Are The Vikings Ready For a Comeback?

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    Jeff Gross/Getty Images

    The stage is set for a Vikings turnaround. In each of the last two games Brett Favre has looked good, thanks to the addition of Randy Moss. He's the legitimate deep-play threat the Vikings have been missing since Sidney Rice was injured.  Moss opens the field for speedy Percy Harvin and Greg Camarillo. He takes away the double coverage on Visanthe Shiancoe. This also provides an assist to the run game, which is always dangerous when the powerful Adrian Peterson is your back.  Most importantly, the Vikings no longer have 3-and-outs, which has improved the defense by keeping them refreshed and off the field. 

Are The Chargers Ready For A Comeback?

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    Ezra Shaw/Getty Images

    The Chargers have a great passing game and defense, but have merely been losing because of special teams and turnovers. They are in a weak division, and a season turnaround is most definitely feasible. This is a team that seems to start slow every season for the past 5 seasons, with the exception of 2009.  They have the number one offense and defense. Need I say more?

    They are getting Vincent Jackson back soon. Though disgruntled, he is still a great receiver. Malcolm Floyd and Legedu Naanee are injured, but they will be back soon enough. Their running game, featuring Ryan Matthews and Mike Tolbert, is good enough to keep defenses honest. The defense is only allowing 163.7 passing yards per game and the run D is 6th with only 91.5 yards per game. This team will make a comeback.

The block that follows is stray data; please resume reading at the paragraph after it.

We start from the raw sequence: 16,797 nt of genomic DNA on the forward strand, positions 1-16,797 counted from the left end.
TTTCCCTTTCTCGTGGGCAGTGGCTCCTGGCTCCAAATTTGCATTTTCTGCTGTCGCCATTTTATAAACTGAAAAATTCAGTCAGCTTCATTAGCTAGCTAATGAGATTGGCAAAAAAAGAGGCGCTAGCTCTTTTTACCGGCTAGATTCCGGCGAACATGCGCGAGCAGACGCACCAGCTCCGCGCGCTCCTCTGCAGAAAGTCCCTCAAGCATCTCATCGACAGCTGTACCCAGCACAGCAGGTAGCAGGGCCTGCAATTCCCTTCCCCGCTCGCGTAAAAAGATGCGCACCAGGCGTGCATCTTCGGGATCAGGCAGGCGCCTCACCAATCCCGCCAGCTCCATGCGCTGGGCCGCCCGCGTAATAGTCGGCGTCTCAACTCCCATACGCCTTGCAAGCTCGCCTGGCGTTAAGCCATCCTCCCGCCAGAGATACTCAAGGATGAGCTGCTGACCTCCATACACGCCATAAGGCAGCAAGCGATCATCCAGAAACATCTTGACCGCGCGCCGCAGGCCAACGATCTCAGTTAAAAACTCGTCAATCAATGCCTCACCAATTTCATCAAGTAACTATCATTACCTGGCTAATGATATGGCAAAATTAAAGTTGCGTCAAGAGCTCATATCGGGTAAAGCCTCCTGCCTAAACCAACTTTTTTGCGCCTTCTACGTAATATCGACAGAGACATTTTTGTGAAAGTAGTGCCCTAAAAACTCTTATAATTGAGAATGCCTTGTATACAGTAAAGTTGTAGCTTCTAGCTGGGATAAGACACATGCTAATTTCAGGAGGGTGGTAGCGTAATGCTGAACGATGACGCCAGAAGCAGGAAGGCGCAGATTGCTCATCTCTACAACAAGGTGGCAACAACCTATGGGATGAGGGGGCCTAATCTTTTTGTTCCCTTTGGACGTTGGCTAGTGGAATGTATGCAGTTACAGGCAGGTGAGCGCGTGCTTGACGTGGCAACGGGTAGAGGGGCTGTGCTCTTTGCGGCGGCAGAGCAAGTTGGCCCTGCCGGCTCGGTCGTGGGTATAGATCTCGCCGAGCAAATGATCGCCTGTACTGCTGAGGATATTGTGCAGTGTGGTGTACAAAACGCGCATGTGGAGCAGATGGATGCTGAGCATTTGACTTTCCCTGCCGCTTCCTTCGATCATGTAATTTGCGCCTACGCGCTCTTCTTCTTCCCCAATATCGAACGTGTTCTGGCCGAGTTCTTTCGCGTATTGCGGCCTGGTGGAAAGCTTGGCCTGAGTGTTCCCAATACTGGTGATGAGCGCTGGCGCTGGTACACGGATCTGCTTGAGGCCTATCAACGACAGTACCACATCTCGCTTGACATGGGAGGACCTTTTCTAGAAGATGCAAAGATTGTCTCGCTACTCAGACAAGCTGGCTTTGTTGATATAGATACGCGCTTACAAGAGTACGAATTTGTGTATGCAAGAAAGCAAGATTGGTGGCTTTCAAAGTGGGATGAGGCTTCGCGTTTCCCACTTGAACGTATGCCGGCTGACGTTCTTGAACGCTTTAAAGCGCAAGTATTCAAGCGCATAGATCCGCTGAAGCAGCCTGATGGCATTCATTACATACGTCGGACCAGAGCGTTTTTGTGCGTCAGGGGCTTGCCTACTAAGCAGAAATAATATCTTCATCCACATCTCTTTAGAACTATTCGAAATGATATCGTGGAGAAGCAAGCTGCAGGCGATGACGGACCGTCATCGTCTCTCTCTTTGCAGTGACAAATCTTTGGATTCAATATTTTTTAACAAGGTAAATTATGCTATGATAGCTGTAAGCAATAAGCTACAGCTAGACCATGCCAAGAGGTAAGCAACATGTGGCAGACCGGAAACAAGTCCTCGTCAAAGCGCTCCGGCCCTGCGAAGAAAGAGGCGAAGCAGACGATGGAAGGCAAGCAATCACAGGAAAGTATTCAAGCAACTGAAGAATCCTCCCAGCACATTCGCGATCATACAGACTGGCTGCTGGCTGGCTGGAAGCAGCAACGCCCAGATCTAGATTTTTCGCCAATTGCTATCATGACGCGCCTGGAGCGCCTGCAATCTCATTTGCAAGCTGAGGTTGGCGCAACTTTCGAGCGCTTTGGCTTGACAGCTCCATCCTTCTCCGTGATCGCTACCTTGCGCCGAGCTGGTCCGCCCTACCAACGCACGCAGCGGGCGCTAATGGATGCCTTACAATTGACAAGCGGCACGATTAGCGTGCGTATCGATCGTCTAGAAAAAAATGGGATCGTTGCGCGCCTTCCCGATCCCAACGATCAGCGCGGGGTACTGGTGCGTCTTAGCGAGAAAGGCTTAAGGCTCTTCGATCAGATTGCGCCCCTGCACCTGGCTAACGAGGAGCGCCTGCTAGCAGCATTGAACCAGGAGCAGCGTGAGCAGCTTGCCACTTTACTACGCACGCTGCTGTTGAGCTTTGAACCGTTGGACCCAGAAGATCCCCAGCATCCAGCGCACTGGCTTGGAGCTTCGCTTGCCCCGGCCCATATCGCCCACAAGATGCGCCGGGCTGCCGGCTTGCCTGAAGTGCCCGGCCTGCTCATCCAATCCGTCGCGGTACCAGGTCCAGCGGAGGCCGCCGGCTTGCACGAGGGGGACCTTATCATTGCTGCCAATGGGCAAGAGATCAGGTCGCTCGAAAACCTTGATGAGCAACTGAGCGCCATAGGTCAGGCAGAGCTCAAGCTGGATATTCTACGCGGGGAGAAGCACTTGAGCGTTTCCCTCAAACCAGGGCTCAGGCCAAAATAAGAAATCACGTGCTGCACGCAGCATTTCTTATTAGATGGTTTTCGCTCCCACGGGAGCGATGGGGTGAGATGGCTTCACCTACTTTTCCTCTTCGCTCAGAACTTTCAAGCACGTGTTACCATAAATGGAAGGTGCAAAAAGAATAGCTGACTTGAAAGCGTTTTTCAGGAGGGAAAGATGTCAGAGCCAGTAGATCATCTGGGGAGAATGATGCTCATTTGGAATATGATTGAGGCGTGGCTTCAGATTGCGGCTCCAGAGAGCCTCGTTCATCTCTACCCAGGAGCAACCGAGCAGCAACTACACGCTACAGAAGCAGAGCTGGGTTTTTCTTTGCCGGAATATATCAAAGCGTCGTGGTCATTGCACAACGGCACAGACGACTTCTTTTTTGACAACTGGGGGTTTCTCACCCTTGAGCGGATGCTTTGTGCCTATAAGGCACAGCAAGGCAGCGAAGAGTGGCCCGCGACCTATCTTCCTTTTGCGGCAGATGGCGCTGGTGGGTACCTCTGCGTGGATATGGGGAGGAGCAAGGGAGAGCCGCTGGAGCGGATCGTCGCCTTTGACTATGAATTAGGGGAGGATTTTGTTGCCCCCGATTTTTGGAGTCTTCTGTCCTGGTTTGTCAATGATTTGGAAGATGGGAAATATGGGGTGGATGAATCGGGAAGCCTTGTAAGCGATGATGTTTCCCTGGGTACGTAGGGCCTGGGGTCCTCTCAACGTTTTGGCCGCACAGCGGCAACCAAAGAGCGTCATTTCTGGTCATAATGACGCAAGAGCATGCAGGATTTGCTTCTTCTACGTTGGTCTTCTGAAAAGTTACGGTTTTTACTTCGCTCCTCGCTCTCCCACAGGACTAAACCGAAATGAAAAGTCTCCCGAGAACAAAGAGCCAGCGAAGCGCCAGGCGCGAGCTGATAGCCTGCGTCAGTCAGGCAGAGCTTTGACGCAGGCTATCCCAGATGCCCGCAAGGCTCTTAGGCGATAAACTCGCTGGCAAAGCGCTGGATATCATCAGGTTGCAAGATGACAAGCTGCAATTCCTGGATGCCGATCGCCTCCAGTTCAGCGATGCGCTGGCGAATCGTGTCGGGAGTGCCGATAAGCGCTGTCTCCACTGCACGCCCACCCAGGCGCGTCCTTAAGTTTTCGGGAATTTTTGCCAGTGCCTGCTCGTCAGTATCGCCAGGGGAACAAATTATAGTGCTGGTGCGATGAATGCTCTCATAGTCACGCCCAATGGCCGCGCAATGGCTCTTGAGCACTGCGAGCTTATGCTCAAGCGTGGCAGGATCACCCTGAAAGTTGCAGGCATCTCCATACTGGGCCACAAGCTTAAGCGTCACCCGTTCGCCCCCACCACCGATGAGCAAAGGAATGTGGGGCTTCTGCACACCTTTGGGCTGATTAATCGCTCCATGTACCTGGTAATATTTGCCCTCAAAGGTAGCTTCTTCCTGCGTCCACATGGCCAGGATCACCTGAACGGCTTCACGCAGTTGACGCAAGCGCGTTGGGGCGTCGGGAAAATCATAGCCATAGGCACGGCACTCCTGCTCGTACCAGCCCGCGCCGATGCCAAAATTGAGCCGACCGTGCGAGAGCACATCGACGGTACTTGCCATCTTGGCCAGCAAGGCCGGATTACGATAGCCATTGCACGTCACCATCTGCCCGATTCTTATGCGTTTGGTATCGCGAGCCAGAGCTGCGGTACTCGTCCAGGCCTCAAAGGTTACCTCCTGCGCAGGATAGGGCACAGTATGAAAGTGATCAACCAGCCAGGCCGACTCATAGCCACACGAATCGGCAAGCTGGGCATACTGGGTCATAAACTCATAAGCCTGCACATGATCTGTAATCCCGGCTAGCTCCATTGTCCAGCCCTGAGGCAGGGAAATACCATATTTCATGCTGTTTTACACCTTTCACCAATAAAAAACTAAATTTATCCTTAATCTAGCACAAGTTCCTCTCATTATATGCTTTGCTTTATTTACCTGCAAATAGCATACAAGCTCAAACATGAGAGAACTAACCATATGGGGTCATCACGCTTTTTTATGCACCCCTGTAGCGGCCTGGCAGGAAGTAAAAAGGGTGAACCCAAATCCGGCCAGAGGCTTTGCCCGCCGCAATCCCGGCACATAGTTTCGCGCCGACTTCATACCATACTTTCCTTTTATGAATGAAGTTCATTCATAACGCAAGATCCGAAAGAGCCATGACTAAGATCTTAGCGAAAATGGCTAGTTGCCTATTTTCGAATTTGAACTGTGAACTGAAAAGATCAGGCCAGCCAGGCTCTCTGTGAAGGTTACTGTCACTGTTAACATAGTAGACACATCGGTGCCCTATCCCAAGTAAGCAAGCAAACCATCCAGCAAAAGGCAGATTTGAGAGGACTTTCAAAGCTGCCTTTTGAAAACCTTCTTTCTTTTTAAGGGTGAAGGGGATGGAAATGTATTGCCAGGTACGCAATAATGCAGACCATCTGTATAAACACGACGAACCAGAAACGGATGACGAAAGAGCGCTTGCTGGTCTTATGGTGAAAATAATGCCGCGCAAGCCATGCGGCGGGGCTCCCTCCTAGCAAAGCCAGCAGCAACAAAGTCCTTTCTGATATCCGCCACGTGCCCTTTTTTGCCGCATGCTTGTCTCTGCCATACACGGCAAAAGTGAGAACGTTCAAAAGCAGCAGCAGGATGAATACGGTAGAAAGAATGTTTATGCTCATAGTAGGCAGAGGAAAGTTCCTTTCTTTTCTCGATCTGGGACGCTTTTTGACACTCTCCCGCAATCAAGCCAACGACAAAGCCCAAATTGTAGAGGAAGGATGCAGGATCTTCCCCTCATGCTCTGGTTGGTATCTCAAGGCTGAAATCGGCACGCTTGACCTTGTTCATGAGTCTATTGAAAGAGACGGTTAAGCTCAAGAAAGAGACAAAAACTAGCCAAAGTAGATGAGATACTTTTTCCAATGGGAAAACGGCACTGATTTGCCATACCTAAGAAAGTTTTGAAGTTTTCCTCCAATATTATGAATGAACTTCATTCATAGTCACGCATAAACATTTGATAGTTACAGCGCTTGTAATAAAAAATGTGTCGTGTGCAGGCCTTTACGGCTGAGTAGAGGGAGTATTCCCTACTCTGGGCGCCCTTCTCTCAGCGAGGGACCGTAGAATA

All these teams aside from the Bengals are able to do so.

Are Injuries The End Of The Packers and The Colts?

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    Win McNamee/Getty Images

    Peyton Manning has been through tougher situations and he will be able to win games with a depleted receiving core and a defense lacking Melvin Bullitt and Bob Sanders. But Peyton Manning is getting older and it shows in the lack of big plays by the offense.  It won't help that Dallas Clark is gone for the season and Austin Collie is gone for a few weeks.  On top of that, a rushing game that was finally starting to look good is plagued by injuries to Joseph Addai and Donald Brown. The Colts will make the playoffs as always, but anything short of a Lombardi trophy is a failure for this team, and they will not be hoisting the trophy come season's end.

    Aaron Rodgers and the Packers are banged up. Ryan Grant and Jermichael Finley, two of Rodger's best weapons, are out for the season. Charles Woodson, A.J. Hawk, and Clay Matthews have all been on the injury report in the past couple weeks. Atari Bigby and Al Harris are on the PUP list, and Nick Barnett is out for the season.  This week is a real test for the Packers defense.  It would cement Rodgers as a star quarterback if he makes it out of his division and into the playoffs. But they will have to beat out the Bears and fend off the rebounding Vikings. Sunday's game will say a lot, but I doubt the Packers make the playoffs.

Breast Cancer Awareness

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    Nick Laham/Getty Images

    The NFL's SNF game between the Colts and the Redskins lacked pink gear entirely. You can be sure the NFL will not let this happen again.